Music and Agitation
Agitation is one of the most common behavioral concerns in dementia and present in more than 50 percent of cases. There are at least three subtypes of agitation that occur in Dementia: 1. Physically nonaggressive behavior such as wandering. 2. Physically aggressive behavior such as hitting and kicking. 3. Verbal vocal agitation such as shouting, repeating words and demanding attention. This agitation, regardless of type, leads to caregiver distress and predicts nursing home placement and greater use of restraints and psychotropic drugs, causing increased cognitive decline, stroke and death. This has triggered the important need for non-pharmacologic therapies, such as music, to manage agitation. It is important to know that music therapy can help agitation but it is not necessarily better than other recreational activities, such as playing with puzzles, robotic animals, and squeezing a ball. Dementia patients respond better with individualized activities including personally preferred music.
Listening to familiar music can elicit pleasurable responses such as smiling or moving/dancing even when communication is lost.2 Singing has also been shown to improve behavior, mood, and cognitive function in some dementia cases.3 From a physiological standpoint, music can also increase the heart rate and hormone levels in cognitively impaired patients.4 Moreover, playing a musical instrument can delay the onset of future cognitive decline and reduce the risk of dementia.5 Thus, music appears to be a necessity for dementia patients.
Of note, most of the studies discussing music and dementia come from patients with AD. Much less is known about its impact on other causes of dementia, however, studies have shown that singing, playing a musical instrument, and composing music are often well preserved in severe AD as well as frontotemporal dementia (FTD).6-7 Some studies have shown that musicians with AD can learn to play new tunes.8 People with AD showed preserved recognition of familiar tunes similar to normal healthy individuals, but learning and recognition after 24-hour delay was impaired in familiar and unfamiliar melodies. In a 2009 study, AD patients exposed repeatedly to new melodies were able to recognize these songs for up to eight weeks.9 This did not occur with music repeated less frequently.
Familiar tunes and lyrics can be recognized across all stages of AD.10 Due to bonds formed early in life between highly familiar tunes and lyrics, the ability to recognize such information is very functional in individuals with AD. The ability to detect pitch distortion or recall songs from spoken lyrics is usually impaired. Also noted is that the sense of familiarity in AD is preserved, whereas recollection that involves retrieval of information is impaired. In a study of two musicians, one with AD and one with FTD (behavioral variant), investigators found that the FTD case showed preserved recognition of musical composition, but the AD case showed deficits in this area compared to healthy musicians.11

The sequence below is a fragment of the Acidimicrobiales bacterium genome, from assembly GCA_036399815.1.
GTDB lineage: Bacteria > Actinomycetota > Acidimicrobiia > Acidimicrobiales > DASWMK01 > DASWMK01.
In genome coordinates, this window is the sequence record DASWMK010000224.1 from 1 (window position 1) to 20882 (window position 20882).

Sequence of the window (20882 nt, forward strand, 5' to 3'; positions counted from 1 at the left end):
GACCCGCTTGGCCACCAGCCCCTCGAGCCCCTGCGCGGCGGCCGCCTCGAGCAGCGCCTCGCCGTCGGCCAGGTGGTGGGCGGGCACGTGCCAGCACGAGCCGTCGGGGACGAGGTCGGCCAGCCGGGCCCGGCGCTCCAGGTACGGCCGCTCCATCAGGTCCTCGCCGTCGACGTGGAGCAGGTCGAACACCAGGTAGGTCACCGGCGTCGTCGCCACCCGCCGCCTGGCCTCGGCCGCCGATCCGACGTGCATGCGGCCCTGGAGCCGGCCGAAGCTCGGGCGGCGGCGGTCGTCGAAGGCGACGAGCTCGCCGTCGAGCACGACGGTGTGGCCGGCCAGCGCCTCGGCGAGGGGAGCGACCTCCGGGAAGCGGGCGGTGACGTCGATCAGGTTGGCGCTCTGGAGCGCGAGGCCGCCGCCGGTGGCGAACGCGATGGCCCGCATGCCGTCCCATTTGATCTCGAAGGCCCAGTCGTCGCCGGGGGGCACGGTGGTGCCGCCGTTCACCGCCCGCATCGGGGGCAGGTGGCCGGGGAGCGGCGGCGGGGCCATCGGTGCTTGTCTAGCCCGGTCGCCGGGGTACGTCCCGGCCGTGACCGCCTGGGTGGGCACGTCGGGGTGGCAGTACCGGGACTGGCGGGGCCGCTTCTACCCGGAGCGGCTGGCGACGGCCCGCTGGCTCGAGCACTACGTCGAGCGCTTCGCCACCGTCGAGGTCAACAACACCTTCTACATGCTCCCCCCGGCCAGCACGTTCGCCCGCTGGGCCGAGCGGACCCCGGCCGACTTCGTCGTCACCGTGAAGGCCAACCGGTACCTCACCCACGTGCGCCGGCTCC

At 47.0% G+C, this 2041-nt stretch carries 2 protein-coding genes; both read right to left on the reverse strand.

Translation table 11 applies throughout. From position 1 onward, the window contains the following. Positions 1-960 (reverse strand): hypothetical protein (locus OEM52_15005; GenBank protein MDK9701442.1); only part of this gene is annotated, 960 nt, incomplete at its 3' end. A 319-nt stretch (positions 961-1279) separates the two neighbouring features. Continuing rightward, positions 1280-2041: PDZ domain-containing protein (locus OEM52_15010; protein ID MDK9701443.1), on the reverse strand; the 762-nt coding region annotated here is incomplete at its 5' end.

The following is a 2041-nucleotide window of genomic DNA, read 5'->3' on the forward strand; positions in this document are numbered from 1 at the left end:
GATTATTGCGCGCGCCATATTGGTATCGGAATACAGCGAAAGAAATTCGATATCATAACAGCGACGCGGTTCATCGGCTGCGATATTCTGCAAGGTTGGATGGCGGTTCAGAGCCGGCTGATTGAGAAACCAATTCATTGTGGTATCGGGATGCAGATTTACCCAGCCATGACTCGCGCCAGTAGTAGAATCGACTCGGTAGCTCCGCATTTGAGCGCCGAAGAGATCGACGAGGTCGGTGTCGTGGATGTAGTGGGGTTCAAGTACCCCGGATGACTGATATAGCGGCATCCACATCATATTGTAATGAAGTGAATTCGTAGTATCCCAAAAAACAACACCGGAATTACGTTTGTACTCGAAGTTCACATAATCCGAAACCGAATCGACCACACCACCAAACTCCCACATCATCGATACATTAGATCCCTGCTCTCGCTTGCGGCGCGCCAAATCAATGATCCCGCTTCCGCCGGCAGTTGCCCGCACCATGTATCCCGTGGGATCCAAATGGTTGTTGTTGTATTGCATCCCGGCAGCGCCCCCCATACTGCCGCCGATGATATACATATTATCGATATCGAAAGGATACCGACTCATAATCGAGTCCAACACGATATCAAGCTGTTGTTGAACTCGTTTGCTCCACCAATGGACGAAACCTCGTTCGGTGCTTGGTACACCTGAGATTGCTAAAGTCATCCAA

Behavior and Cognition. A large number of studies claim that music intervention has positive effects on behavior, agitation, mood, and cognition in dementia. For example, short-term music therapy has been found to reduce mood symptoms, such as depression and anxiety,12 while longer music therapy (over three months) has also been shown to be very effective.13 Another study found that the beneficial effects of individual music therapy on anxiety and depression lasted up to eight weeks.14
In a study comparing standard care to regular singing or music listening sessions over 10 weeks in 89 people with dementia (type not specified), music sessions improved general cognition (MMSE score), attention, and executive function compared to standard care.15 Singing appeared to evoke personal remote memories by increasing recall of names of children, friends, and immediate short story recall.
Music in the form of a song has been shown to be an effective verbal memory aid in mild AD. Verbal information presented as lyrics in an unfamiliar song rather than the spoken word is better recognized in forced choice testing. Several studies have reported that music listening facilitates recall of personal memories (involuntary autobiographical memory) in people with AD. It’s worth noting, however, that cafeteria noise can yield the same result, suggesting any type of auditory stimulation could produce this effect. In AD, personally selected music (music rated high on familiarity and emotion) has led to more specific memories, is recalled more quickly, and is rated higher in emotional content. The memories recalled were more positive than negative in feelings compared to younger and older healthy adults.
It is worth noting that the experimental rigor of many of these trials is lacking, and biases have interfered with results. Some of the limitations of these studies include small sample sizes, lack of randomization, group dissimilarity, and no control groups. The results of many of these studies, therefore, need to be interpreted with some caution. Nevertheless, music appears to be a unique and powerful stimulus for reaffirming personal identity and social connectedness in persons with dementia, which is crucial for optimal well being, despite severe memory impairment as in AD.